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TitleIron-oxide trace element fingerprinting of iron oxide copper-gold and iron oxide-apatite deposits: a review
AuthorHuang, X W; Beaudoin, G; De Toni, A F; Corriveau, LORCID logo; Makvandi, S; Boutroy, E
SourceMineral systems with iron oxide copper-gold (IOCG) and affiliated deposits; Geological Association of Canada, Short Course Notes no. 52, 2022 p. 347-364
Alt SeriesNatural Resources Canada, Contribution Series 20190058
PublisherGeological Association of Canada
File formatpdf
SubjectsScience and Technology; Nature and Environment; metallic minerals; iron oxides; gold; copper; mineral deposits
Illustrationsdiagrams; cross-plots
ProgramTargeted Geoscience Initiative (TGI-5) Uranium ore systems
Released2022 07 01
AbstractIron oxide copper-gold (IOCG) and iron oxide-apatite (IOA) deposits are two important deposit types formed in iron oxide and alkali-calcic alteration ore systems. They are important copper, gold, uranium, rare earths and iron resources. These deposits are commonly spatially and temporally associated with one another (e.g. Chilean Iron Belt and Canadian Great Bear magmatic zone), are characterized by significant amounts of magnetite and/or hematite, and form within systems with the same alteration facies (Na, high-temperature Ca-Fe, and K-Fe, and low-temperature K-Fe). Magnetite and hematite form a wide range of partial to complete solid-solutions, are resistant to supergene weathering, and their trace element chemistry vary according to deposit types/subtypes and host alteration facies (barren and fertile). They thus have significant potential as a mineral exploration tool. Temporal and spatial variations of trace elements in iron oxides at the mineral, paragenesis and deposit scale can shed light on fluid evolution and thus help understand ore-forming processes especially when combined with studies of iron, oxygen, and osmium isotopes of iron oxides and associated minerals. However, recent research demonstrates that iron oxides can reequilibrate during metasomatism through coupled dissolution-reprecipitation processes and as such, rocks affected by distinct alteration facies can have iron oxides with mixed signatures. As alteration facies are best assessed at the megascopic scale, in situ chemical analysis of iron oxides needs to be combined with detailed textural characterization and paragenetic studies at the thin section to outcrop scale. Future work on iron oxide fingerprinting should include the discrimination of ore-related and barren alteration facies and linking iron oxide chemistry with physical properties related to geophysical exploration.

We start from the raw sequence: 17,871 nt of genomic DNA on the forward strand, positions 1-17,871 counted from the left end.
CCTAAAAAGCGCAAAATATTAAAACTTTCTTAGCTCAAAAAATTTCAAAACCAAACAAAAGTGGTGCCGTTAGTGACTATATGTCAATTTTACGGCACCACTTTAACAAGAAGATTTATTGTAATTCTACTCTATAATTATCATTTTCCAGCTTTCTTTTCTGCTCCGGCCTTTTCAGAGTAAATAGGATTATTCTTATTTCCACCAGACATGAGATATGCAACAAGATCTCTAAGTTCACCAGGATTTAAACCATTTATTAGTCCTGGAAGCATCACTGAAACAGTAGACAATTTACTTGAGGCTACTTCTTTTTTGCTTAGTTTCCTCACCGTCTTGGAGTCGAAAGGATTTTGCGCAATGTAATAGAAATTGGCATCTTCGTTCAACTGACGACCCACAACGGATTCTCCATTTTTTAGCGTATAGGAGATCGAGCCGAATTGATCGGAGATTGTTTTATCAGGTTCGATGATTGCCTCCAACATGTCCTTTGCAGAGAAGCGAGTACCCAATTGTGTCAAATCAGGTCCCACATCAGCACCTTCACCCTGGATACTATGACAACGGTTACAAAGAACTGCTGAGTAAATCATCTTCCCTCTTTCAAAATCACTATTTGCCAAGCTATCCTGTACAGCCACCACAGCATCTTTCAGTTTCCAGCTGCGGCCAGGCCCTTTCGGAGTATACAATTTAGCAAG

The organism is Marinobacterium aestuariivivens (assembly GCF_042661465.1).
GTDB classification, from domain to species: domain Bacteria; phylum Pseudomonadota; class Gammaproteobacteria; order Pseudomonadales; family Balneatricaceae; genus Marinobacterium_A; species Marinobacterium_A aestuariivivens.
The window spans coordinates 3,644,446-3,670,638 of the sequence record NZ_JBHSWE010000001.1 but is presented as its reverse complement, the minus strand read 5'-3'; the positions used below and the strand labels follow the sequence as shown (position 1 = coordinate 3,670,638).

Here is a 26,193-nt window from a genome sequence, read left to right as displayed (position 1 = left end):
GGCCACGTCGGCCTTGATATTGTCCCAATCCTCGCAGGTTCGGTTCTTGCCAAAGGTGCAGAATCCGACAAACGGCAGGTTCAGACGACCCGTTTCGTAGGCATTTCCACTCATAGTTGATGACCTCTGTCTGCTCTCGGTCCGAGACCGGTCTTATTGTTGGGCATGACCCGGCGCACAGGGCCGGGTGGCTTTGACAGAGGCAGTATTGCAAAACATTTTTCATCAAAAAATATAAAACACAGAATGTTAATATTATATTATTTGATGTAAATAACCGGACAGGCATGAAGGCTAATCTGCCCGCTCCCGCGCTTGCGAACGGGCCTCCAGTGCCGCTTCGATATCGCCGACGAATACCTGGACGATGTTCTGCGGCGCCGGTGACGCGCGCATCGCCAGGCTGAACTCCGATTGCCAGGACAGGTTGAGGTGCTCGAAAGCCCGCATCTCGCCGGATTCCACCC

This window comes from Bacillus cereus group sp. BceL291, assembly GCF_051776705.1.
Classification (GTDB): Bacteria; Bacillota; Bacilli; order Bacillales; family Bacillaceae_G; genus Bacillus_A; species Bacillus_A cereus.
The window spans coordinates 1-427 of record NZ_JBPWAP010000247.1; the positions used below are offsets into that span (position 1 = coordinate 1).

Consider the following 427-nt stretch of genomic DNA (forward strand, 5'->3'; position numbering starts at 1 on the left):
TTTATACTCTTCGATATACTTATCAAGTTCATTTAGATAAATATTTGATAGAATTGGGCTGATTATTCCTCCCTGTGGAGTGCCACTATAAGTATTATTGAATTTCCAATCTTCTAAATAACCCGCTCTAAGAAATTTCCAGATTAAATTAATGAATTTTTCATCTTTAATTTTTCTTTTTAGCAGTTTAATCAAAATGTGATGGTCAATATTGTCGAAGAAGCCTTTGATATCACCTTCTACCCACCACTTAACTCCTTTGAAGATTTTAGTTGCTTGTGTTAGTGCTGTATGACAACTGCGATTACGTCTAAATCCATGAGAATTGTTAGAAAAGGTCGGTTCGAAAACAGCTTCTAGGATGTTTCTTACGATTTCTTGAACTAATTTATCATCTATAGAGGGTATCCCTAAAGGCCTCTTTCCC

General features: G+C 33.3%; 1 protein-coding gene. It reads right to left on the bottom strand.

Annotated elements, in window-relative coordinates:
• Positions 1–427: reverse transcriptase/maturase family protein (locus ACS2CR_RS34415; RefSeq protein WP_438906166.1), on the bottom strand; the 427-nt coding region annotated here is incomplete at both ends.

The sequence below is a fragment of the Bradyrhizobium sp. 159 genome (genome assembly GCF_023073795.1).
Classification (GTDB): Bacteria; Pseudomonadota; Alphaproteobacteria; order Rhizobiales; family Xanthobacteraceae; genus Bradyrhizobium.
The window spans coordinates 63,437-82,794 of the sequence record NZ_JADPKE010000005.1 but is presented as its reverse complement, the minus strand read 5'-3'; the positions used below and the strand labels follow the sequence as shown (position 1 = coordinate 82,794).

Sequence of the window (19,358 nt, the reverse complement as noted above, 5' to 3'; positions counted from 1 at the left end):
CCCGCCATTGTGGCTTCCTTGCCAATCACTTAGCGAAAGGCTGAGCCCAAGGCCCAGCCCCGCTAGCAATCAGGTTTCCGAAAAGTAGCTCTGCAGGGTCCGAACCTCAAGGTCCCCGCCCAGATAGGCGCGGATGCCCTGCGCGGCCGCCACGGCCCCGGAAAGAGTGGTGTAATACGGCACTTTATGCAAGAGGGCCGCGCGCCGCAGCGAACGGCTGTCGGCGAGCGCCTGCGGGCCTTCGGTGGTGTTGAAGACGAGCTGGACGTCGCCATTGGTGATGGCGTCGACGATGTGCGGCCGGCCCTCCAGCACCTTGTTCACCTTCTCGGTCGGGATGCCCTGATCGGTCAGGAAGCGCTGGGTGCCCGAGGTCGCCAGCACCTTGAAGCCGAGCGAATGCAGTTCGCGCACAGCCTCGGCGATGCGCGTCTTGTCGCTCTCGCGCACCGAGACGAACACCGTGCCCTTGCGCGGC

Summary(Plain Language Summary, not published)
This scientific paper is a chapter for the Short course Note 21 volume of the Geological Association of Canada. The chapter is realised as part of a project from Laval University to which the Geological Survey of Canada collaborates. The chapter synthesises known relationships between trace element chemistry of magnetite and host alteration types and deposit subtypes and the discrimination diagrams available for mineral exploration and process studies. The research optimises results from the Uranium systems project of the Targeted Geoscience Initiative.

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